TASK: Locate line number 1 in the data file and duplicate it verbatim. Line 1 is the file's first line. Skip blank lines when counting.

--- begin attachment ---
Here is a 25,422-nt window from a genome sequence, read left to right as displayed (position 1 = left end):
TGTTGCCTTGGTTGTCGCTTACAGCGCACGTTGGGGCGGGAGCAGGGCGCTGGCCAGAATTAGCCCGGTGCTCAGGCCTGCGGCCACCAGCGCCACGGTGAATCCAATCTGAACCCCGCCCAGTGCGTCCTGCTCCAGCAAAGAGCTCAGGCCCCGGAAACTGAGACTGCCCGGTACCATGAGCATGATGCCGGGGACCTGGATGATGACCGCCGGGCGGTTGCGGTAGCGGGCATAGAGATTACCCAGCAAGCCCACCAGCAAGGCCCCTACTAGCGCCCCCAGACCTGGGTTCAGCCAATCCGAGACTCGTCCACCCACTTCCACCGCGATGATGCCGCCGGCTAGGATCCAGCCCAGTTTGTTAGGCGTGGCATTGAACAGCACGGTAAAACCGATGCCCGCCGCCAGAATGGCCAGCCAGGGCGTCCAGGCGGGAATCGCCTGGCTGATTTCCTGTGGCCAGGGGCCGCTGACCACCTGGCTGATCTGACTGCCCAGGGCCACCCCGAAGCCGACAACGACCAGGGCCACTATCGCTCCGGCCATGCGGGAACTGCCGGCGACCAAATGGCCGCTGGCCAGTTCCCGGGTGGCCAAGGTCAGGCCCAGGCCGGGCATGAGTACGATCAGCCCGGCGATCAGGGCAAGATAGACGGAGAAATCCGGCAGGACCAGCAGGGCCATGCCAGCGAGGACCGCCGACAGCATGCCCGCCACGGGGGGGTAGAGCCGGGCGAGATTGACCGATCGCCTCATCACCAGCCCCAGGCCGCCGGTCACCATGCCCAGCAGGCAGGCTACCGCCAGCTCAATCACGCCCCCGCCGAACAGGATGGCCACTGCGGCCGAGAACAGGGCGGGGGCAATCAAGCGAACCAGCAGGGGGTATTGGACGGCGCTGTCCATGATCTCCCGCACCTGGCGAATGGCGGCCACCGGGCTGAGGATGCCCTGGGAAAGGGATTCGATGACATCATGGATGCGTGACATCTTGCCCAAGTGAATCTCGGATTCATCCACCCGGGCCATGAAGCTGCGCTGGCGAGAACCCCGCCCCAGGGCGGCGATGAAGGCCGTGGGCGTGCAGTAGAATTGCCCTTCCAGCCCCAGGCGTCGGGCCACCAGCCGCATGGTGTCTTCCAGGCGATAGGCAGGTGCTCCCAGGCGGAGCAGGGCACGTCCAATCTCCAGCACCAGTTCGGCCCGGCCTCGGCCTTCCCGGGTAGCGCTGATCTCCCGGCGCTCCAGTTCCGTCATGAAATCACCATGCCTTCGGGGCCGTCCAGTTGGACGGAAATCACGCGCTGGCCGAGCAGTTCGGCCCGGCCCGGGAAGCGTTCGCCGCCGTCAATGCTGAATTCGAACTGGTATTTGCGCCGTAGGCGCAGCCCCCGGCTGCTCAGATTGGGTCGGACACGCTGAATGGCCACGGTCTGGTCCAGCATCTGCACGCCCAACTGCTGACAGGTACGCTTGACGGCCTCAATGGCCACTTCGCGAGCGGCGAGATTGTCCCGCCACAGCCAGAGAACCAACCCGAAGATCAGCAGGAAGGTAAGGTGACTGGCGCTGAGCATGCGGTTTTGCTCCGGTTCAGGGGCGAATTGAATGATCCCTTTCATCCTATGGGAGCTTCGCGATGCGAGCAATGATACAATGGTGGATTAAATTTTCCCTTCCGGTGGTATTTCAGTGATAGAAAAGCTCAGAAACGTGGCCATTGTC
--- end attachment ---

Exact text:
Here is a 25,422-nt window from a genome sequence, read left to right as displayed (position 1 = left end):